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Frank Francisco's weekend of ineffectiveness did something that can only happen when people find themselves at very desperate moments.
It made them nostalgic for Armando Benitez, Francisco Rodriguez and all the other closers whose inability to simply get three outs before shaking the catcher's hand once made them sit in a dark room contemplating the universe. Old pain hardly seems as bad as the current agony, especially when faced with the thought of five more months with Francisco.
None of those guys are currently on the roster, though, and that means Terry Collins stuck with Francisco as his closer during a Monday afternoon chat with the media. He got an immediate chance to put his money where his mouth was on Monday night.
The Mets led the Brewers 3-0 going into the bottom of the ninth and Collins summoned Francisco for another thrill ride. He got one.
Francisco gave up two hits and a walk, leading to a Brewers run and grumbles from a crowd preparing itself to watch another lead disappear in the night because of Francisco's inability to slam the door. Brooks Conrad looked at strike three, though, and Francisco got George Kottaras to fly out to right field to escape with a 3-1 win and the save that eluded him all weekend.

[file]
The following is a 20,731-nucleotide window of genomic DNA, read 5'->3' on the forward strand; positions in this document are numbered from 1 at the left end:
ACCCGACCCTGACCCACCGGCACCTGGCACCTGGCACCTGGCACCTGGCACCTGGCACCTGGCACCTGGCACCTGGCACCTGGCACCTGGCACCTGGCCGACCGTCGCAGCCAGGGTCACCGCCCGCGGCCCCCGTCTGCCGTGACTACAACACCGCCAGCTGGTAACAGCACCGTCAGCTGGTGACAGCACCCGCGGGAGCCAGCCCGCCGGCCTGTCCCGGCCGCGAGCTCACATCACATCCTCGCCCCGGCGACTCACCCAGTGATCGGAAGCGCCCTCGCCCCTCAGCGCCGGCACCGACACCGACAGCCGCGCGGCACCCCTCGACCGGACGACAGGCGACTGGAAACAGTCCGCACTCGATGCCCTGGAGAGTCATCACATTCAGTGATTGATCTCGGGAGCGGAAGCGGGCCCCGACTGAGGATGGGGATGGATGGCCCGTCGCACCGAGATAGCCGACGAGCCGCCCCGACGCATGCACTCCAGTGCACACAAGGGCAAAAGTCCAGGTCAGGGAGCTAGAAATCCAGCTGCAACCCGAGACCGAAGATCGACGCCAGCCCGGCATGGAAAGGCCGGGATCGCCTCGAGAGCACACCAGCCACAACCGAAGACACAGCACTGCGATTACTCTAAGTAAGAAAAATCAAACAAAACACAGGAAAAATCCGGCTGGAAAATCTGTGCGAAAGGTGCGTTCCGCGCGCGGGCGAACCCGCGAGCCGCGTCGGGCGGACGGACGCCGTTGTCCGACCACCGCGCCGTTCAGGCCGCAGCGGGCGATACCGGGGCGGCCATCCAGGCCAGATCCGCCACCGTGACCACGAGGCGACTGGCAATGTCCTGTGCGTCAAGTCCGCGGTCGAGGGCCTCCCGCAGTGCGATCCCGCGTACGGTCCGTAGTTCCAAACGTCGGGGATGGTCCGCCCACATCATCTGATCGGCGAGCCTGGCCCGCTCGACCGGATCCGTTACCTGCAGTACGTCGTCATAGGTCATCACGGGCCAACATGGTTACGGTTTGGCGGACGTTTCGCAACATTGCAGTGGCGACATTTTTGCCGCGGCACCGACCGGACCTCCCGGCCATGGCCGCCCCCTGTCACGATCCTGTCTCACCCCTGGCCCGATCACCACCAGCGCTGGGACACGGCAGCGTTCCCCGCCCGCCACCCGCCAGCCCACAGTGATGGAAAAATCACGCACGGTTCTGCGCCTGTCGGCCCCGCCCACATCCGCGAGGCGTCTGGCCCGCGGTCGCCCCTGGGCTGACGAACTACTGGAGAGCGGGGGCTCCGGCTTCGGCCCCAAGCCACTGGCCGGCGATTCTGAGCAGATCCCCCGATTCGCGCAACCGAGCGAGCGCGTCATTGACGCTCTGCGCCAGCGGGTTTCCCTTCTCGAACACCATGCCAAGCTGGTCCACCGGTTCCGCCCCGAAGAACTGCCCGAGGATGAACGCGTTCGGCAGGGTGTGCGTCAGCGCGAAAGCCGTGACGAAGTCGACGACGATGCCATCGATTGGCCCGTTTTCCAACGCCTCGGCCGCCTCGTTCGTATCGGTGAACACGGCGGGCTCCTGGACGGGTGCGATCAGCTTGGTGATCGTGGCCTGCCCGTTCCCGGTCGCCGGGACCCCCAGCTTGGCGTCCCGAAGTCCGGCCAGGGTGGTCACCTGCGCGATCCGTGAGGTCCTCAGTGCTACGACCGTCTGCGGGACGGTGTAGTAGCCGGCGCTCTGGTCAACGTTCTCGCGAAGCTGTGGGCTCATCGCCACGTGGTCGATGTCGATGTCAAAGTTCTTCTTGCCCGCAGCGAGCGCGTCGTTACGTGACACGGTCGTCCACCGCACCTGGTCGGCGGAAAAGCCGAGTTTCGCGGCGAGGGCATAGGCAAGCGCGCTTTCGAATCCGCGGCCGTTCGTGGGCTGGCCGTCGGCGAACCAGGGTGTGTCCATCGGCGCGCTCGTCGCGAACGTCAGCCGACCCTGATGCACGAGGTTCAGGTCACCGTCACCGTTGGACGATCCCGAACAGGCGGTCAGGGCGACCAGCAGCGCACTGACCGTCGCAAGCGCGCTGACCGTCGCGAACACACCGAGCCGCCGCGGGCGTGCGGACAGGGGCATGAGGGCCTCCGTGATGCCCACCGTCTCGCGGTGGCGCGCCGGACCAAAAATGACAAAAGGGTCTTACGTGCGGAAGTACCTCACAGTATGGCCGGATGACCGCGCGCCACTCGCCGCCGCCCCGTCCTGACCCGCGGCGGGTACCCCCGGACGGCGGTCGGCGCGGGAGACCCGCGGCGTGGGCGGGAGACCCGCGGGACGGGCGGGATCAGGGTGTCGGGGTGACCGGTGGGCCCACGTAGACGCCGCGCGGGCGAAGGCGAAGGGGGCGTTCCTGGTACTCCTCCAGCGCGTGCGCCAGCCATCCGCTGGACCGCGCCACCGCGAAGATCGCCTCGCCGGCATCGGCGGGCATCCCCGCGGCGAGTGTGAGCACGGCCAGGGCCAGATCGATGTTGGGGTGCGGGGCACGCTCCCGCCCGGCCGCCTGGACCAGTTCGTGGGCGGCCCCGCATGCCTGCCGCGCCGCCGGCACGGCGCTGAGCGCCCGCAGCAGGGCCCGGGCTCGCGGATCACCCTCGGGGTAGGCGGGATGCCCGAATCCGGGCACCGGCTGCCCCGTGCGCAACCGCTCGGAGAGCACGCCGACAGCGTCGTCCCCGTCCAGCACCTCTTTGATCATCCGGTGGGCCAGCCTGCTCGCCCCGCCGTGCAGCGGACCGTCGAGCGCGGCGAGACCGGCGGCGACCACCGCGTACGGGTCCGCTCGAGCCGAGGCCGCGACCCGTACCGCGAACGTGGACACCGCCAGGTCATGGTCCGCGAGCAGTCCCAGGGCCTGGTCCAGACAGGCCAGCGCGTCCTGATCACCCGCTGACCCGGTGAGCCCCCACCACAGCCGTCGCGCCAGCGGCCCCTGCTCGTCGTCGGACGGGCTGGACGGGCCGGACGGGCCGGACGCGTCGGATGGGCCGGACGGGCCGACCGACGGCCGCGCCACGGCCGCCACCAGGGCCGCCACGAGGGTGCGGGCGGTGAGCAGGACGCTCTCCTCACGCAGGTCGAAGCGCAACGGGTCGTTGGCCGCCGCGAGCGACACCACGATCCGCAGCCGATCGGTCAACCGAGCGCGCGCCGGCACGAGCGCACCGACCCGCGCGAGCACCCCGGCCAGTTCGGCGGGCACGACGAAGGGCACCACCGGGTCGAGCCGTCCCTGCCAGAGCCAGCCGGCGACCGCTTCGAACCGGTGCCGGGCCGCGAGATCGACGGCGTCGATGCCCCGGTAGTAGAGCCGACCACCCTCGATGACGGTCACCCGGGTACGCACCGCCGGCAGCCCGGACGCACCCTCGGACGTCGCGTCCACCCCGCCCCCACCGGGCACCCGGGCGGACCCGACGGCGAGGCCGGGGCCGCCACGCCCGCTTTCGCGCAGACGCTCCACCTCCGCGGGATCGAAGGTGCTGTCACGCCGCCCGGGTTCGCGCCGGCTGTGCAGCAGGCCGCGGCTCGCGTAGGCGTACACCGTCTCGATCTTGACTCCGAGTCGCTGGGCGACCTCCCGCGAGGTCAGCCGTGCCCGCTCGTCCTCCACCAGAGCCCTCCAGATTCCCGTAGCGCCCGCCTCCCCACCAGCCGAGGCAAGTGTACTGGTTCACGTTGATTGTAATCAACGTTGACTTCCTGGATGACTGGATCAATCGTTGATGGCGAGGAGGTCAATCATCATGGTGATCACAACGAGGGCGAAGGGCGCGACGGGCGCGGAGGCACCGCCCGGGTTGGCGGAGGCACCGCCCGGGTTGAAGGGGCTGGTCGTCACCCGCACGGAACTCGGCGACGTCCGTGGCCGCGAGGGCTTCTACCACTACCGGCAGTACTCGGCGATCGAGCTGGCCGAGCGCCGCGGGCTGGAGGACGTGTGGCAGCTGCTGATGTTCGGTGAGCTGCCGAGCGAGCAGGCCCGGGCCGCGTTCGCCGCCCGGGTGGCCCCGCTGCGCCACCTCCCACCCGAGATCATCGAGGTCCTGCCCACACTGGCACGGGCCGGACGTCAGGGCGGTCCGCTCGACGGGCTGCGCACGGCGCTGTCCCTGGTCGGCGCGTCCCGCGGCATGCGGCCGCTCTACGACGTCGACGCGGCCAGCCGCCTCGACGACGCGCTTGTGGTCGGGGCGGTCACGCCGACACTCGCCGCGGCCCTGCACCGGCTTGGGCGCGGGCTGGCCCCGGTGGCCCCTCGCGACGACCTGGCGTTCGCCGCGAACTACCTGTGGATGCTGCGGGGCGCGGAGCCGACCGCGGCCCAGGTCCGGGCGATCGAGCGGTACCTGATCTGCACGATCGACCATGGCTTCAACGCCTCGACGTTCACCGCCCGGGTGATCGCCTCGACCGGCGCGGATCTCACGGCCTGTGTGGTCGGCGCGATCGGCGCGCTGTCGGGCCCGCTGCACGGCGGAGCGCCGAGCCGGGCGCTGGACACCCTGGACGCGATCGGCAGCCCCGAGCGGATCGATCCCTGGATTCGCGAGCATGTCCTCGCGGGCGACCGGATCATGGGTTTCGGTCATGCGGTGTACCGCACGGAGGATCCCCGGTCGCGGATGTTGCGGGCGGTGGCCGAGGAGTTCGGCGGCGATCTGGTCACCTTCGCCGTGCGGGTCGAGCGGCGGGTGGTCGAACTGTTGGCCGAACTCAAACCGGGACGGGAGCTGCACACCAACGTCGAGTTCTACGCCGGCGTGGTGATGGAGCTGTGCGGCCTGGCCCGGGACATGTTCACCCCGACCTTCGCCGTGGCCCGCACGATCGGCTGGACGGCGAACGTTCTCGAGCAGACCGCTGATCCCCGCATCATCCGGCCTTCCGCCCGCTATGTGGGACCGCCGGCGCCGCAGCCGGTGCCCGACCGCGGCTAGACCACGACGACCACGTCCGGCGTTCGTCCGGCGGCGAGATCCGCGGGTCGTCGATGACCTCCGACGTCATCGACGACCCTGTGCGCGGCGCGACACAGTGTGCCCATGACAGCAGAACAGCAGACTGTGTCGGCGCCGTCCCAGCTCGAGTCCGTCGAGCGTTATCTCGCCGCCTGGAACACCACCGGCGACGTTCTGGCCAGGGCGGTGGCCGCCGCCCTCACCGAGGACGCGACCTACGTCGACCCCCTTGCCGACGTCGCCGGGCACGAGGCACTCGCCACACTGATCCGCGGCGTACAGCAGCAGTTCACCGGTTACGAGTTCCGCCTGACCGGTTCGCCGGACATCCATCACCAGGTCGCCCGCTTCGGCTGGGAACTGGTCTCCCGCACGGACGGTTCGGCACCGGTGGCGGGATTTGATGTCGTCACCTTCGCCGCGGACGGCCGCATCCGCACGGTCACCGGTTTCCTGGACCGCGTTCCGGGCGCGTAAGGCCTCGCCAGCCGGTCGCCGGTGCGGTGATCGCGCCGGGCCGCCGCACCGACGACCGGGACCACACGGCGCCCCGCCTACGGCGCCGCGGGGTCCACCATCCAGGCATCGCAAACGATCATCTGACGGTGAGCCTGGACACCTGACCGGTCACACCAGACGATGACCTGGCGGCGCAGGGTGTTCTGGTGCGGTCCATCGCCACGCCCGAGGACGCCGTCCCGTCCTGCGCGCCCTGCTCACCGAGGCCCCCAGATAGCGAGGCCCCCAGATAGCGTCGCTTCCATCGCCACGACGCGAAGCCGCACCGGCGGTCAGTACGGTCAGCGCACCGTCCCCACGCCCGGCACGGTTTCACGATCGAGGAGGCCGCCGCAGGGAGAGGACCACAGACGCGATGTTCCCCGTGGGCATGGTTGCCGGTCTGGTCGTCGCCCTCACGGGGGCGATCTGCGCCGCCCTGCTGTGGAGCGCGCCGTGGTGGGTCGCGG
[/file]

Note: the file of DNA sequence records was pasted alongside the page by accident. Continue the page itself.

There aren't many things more aggravating than watching a closer create chaos for himself in the ninth inning. It also probably isn't that healthy to have your heart racing and your breathing shallow just before being shocked with a dose of elation when they actually pick up the third out of the inning.
Seeing Francisco actually complete his appointed job was only the second most surprising pitching development of the evening. The most surprising was Miguel Batista's seven shutout innings, including just one walk from a pitcher who was averaging almost one an inning coming into the start.
At least the shock was more spread out, and more healthy, than watching Francisco's condensed baseball theater. We'd hate to consider what would happen to hearts under other circumstances.
The developments on the mound dominated on Monday, but Daniel Murphy's night deserves a little attention as well. He singled home the first run, scored the second run and hit the ball that turned into an Aramis Ramirez mistake for the third run.
Murphy's hitting .462 during a 10-game hitting streak, a very pleasant development given the fact that Ike Davis seems to have forgotten where he put his ability to hit a baseball. Maybe Francisco can help him find it now that he's figured out how to get three outs before allowing the opposition to take the lead.